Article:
@mnorth, you're right. As long as some corporation is willing to sponsor these craptastic bowls, then they will be held. My question is: Why would any company want their name associated with these junk games? No one cares to even attend, and the ratings can't all be that good. Seems like a big wasted marketing budget to me!
@Broadway: you raise a good point. Last year, I decided that I was going to watch every single bowl game. I wasn't able to watch each one in its entirety, but DVR is a wonderful thing and made it possible for me to watch a significant portion of every game without wasting a lot of time on commercials, talking heads, or even delays between plays. You might think that is an indication that I'm slightly disturbed, and you'd probably be right. ;-)
Especially with the early bowl games -- the R+L Carriers Bowl, Gildan New Mexico, Beef O'Brady's, etc., I was amazed at the seas of empty seats I could see in the stadiums. Even in the later bowls where more fans turned out for the games, it bothered me that because both teams entered the game with 6-6 records, one would end their season with a losing record. In the case of UCLA last year, they had to get an exception just to get into a bowl, only to end up losing and finishing 6-8 -- ridiculous. Georgia Tech could suffer the same fate this year.
But it comes back to the money -- if there are sponsors for the games, ad spots to be sold, and yes, wagers to be made in Vegas, then the game(s) must go on!
What amazes me about the whole bowl process is that there are so many of them. It's to the point now where teams that are nearly 500 teams are able to make it to a game, and a sponsor is willing to put their name on the game. Yet who is watching those games? No one. It's all for the betters and Vegas.
@Callmebob: Excellent article. The dollar figures are nothing short of mind-boggling, but I suppose those in the business know what they can sell the games for. With those kinds of dollars flying around, one of my favorite BCS critics, Pat Forde, will have plenty of fodder for years to come.
Ah, yes we are now entering the annual BCS is idiotic season. Setting analytics aside and arranging the Bowel Game teams according to some convoluted and mysterious algorithmic selection process. The underlying reason is the BCS governing body and its members have a vested interest it keeping things the way they are. And what might that interest be? Perhaps the ultimate sports authority, ESPN, can give us some clue.
GREAT video Beth. I think it underscores my main points very well. A couple of quotes from the video that I liked:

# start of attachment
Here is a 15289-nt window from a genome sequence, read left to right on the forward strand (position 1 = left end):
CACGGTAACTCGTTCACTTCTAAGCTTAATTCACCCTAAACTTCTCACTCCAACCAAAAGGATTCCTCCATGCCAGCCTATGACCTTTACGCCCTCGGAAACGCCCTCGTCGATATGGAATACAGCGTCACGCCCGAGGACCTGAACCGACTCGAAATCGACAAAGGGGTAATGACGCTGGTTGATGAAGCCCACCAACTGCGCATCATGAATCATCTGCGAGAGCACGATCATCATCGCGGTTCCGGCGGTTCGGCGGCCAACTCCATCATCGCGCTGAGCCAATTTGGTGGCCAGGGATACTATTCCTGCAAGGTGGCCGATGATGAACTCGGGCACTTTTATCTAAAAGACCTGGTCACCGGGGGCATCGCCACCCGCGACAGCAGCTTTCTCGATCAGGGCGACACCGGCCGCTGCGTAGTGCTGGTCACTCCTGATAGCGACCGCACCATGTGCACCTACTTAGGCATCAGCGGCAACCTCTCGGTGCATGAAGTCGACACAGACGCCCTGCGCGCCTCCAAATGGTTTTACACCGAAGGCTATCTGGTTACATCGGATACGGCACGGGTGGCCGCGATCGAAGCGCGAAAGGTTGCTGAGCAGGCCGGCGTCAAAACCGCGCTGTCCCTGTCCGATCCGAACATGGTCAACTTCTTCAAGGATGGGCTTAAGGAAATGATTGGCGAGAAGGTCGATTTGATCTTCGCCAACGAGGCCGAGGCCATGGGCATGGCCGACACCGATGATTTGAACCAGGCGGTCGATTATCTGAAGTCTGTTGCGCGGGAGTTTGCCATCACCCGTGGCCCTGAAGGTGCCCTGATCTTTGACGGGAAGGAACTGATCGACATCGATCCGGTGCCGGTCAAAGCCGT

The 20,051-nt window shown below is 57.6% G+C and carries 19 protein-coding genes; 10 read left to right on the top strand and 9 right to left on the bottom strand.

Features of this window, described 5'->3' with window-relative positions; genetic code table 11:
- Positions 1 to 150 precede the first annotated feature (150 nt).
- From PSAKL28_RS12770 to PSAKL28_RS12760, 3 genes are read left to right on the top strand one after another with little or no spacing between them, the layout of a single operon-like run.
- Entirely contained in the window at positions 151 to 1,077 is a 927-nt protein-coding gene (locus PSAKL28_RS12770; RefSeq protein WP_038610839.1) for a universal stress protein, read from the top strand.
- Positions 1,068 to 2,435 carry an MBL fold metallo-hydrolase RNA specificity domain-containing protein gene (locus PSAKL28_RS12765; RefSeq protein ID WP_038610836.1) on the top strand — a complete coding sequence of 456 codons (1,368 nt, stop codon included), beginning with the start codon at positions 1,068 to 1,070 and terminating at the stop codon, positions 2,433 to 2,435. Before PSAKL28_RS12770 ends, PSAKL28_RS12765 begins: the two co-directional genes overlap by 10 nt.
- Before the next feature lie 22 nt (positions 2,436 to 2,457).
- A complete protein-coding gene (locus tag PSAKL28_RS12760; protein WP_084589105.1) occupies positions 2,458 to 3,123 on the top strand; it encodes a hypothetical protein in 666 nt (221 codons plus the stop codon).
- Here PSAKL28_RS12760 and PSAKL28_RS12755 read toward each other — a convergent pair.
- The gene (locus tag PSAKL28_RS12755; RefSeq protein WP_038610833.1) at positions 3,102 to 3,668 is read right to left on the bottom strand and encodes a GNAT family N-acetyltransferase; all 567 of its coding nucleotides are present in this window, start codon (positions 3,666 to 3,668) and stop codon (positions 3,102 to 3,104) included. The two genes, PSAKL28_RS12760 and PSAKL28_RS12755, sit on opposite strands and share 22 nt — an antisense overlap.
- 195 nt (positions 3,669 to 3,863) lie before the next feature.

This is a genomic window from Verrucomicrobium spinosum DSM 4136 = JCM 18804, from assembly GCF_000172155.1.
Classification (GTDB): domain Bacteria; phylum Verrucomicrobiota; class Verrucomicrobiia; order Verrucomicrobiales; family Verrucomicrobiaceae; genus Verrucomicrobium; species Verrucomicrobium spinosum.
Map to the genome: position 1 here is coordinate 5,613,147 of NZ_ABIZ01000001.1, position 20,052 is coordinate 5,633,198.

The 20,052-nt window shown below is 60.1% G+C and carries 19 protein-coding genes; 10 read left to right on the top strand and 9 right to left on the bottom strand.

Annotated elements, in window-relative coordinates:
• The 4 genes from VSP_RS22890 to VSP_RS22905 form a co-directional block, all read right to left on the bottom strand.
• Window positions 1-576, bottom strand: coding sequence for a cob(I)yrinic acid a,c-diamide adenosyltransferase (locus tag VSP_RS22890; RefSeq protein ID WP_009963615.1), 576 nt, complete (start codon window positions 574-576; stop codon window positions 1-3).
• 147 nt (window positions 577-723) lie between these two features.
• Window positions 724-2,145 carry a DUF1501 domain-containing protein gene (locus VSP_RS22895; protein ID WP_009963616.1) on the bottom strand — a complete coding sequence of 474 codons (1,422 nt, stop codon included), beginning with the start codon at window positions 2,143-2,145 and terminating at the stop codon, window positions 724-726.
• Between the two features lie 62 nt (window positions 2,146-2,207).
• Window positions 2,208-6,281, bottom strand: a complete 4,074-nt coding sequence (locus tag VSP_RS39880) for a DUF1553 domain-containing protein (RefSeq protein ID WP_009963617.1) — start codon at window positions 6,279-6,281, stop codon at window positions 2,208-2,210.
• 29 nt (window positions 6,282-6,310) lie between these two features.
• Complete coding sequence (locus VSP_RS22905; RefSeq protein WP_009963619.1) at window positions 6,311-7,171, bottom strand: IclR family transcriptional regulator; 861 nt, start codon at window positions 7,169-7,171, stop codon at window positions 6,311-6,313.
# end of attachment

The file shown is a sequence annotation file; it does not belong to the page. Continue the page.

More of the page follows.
"I can't even believe we're having this discussion."
My reaction: Why not? It's been this way every year since BYU's national championship upset the apple cart way back in '84. You use a broken system, you end up with broken match ups!
"They (meaning NIU) went from 23rd to 12th in one of the computer rankings."
If that's not a red flag for a broken data model then I'm not sure what is. And yet very rich, very powerful individuals have been relying on these very models for years now, and even defending them!
The new "playoff" system coming in 2014 will not solve this year's dilemma. It will still use polls and computer models (and the analytics behind them) to determine the *four* teams that make the playoffs. Right off the top of his head, Herbstriet named four teams that he thought were deserving of playoff spots (aside from Alabama and Notre Dame that already have the two tops spots this year), so at least two of those in future years will still be left crying foul!
Most sane sports writers have called for a 16 team playoff, and with that, you'd probably be fine this year. NIU would get in at #16, and would probably end up eliminated in their first or second game, but at least it would be settled on the field. Until the powers that be admit that, the fun will continue.
I for one am glad to see NIU in the Orange bowl, and will offer hope for the Huskies despite long odds against Florida State. I love the t-shirt.
Matt, there's certainly a lot of BCS bashing around this year's Orange Bowl, in which the NIU Huskies (huh?!) will play against Florida State. Being from Illinois myself, I know NIU stands for Northern Illinois University -- but lots outside the state probably find this a real head scratcher. I know many sports analysts sure do; just listen to ESPN commentary (starting at about the 1:15 mark in the video below). But let's let the Huskies have their pride -- it's the first team form the Mid-American Conference to earn a spot in a prestigious bowl game. The analytics may be faulty, true enough, but the players themselves had nothing to do with that!